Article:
Browse using the new Vinous website now. Launch →
Chile’s 2021 harvest was unusual to say the least: more than 90% of the area under vine was struck by an abnormal weather phenomenon in the middle of summer, with almost unheard-of levels of rainfall in January. Only the northern and southern extremes were lucky enough to be left out. This was followed by a cool February that only served to exacerbate already frayed nerves and keep growers guessing. As it turned out, Bordeaux varieties fared rather well with far more favorable conditions in March producing very exciting Cabernet Sauvignons. This is an overview of a cool, rainy rollercoaster of a season, unlike any seen in recent memory.
Chilean wine producers are developing new styles, using grapes from vineyards planted in the far south of the country and the granite rich soils of the coastal mountain ridge known as the Cordillera de la Costa. Meanwhile, in Maipo, the Cabernet Sauvignons are growing ever more precise. This report provides an overview of these trends and what the changes mean for lovers of Chilean wine.
Argentina, Chile, featured
By the end of March 2020, almost every winery in Chile and Argentina had finished picking. Apart from a few small pockets, on both sides of the Andes the harvest was completed in record time. With ripening accelerated by a combination of climatic factors, and the looming threat of COVID-19 exerting pressure on work teams, we were presented with the unprecedented sight of bare vineyards at the end of March – generally not something you’d see until late April or early May.
This is a turbulent period in the history of Chile. The entire country is debating the prospect of a new constitution, which would represent an inflection point between one era and another. These changing times affect the wine industry as much as any other, since, like all cultural products, wine is a reflection of its political, social and economic context. The Chilean wine industry is also undergoing a transformation. But here, unlike the political situation, it’s nothing but good news. That was my first reflection after tasting over 700 wines on a two-week trip across the country...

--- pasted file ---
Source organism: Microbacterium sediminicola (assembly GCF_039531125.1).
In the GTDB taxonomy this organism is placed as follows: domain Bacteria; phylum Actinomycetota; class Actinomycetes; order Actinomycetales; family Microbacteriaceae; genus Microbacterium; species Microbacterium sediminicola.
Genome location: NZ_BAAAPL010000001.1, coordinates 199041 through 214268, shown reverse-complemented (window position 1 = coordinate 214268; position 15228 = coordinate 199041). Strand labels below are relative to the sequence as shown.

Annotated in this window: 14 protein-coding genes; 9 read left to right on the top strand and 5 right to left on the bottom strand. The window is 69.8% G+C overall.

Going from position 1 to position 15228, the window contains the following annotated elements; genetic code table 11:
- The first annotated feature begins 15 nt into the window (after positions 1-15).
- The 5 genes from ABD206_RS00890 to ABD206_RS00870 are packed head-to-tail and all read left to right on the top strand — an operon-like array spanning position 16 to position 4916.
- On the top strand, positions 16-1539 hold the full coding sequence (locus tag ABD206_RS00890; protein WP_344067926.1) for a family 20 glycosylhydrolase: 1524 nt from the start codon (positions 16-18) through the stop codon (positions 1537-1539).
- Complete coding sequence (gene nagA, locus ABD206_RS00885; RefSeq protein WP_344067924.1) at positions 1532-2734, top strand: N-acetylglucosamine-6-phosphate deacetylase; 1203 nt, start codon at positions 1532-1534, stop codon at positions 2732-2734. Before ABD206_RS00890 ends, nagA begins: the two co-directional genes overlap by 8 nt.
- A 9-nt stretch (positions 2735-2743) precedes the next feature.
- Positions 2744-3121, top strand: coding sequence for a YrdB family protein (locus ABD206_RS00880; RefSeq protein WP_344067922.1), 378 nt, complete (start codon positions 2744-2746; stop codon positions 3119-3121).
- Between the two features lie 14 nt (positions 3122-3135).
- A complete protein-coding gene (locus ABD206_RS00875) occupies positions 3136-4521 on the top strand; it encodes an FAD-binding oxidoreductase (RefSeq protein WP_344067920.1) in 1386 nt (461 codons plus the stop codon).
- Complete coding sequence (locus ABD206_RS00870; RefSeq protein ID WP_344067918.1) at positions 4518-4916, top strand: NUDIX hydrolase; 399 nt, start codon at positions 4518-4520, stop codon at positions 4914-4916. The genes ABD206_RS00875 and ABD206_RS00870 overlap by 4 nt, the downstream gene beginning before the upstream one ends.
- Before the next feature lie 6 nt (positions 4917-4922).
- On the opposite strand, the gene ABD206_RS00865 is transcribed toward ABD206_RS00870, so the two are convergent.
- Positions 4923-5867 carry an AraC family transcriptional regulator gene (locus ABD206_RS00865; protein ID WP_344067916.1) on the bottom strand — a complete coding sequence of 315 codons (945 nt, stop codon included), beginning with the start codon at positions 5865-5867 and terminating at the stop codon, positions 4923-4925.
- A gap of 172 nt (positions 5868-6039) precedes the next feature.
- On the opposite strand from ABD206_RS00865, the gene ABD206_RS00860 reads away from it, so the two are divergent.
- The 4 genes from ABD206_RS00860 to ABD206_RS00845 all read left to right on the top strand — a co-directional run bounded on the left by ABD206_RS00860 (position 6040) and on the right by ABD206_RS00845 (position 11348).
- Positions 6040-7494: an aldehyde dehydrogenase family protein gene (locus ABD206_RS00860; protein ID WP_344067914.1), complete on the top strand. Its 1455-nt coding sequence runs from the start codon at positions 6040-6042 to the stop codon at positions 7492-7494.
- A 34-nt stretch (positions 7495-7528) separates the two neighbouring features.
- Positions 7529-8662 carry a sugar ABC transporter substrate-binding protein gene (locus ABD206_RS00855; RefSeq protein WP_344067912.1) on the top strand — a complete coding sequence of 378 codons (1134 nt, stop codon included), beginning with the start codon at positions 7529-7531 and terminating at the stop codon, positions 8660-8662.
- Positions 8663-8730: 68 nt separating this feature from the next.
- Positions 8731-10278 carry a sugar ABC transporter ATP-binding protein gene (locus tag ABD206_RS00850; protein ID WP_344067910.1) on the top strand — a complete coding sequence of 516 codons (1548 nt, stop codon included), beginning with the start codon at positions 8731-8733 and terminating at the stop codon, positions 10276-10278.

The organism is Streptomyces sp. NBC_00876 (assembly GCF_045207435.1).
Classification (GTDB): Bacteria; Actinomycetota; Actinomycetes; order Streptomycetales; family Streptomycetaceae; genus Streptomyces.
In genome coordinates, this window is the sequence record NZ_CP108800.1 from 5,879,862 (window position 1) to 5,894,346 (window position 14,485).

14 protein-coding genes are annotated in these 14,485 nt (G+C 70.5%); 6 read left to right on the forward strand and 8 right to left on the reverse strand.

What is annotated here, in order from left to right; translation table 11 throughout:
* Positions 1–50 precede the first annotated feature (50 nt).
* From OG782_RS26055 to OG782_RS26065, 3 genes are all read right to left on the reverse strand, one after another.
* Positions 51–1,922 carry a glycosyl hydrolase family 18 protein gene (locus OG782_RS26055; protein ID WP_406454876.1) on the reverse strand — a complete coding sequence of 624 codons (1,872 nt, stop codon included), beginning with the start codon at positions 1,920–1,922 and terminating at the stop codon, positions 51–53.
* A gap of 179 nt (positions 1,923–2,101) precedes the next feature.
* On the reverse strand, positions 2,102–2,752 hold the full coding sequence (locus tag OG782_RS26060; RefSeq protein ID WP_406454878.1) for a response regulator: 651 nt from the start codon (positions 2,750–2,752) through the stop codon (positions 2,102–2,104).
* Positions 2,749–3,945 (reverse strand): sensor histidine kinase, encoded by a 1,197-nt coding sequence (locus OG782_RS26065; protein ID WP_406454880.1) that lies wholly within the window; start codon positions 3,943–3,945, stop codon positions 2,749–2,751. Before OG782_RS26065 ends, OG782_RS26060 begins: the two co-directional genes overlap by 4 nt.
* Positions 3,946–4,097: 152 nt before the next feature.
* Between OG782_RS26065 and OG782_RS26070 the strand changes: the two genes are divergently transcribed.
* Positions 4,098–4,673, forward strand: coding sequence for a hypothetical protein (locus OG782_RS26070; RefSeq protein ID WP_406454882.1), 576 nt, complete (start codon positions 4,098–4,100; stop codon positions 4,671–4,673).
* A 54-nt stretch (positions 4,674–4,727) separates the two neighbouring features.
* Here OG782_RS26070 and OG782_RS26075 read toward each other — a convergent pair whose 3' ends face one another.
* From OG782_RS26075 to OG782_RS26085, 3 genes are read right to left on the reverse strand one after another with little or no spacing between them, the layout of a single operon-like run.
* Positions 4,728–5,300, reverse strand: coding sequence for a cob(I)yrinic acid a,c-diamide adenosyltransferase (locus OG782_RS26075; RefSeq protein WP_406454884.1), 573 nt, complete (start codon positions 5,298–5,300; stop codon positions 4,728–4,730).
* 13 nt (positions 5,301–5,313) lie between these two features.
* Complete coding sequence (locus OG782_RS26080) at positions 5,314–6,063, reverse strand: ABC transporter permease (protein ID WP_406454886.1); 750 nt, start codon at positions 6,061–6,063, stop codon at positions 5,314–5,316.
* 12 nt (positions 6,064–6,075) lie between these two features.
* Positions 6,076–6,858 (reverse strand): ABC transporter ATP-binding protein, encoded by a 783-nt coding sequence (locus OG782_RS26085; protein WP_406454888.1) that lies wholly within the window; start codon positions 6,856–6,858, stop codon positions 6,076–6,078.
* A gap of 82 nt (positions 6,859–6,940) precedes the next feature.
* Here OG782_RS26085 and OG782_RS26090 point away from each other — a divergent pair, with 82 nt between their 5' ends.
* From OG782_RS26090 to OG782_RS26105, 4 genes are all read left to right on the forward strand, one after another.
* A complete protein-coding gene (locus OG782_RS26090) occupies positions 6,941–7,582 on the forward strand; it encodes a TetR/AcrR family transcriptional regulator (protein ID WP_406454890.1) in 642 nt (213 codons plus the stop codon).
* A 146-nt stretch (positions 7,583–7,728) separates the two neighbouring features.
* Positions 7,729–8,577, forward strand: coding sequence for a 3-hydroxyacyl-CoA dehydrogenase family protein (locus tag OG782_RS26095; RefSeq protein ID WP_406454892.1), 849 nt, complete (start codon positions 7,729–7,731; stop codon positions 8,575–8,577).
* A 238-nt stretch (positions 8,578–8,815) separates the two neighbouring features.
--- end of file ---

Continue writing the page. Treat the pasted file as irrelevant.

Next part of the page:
After years of percolating beneath the surface of an ocean of corporate, albeit frequently well-made wines, Chile’s small-scale winemakers are slowly but steadily rising to the consciousness of wine lovers. At the same time, a number of the country's largest wineries are stepping up their own quality game, making these exciting vinous times for Chile, which for too long was spoken of more for its quality potential than for the actual merit of its wines.
I tasted more top-notch Chilean wines this year than ever before, and at all price points. From racy Sauvignon Blancs that have been catching the lion’s share of the wine trade’s attention to high-end Bordeaux- and Napa-inspired Cabernets and Cabernet-based blends to exciting new Pinot Noirs and Syrahs, there’s something of interest for every palate.
Slowly but surely, Chile has been gaining respect for producing more than just a handful of world-class wines
The two vintages that make up the bulk of the wines I tasted for our annual report on Chile's wines, 2011 and 2010, posed a number of challenges for the country's growers and winemakers--chiefly, how to make attractive wine from mostly underripe fruit
The growth and diversification of the Chilean wine industry continue apace
As in recent years it was Chiles sauvignon blancs that impressed me most in my annual tastings, especially at the lower price points, which is great news for consumers who might be looking for alternatives to increasingly pricey New Zealand versions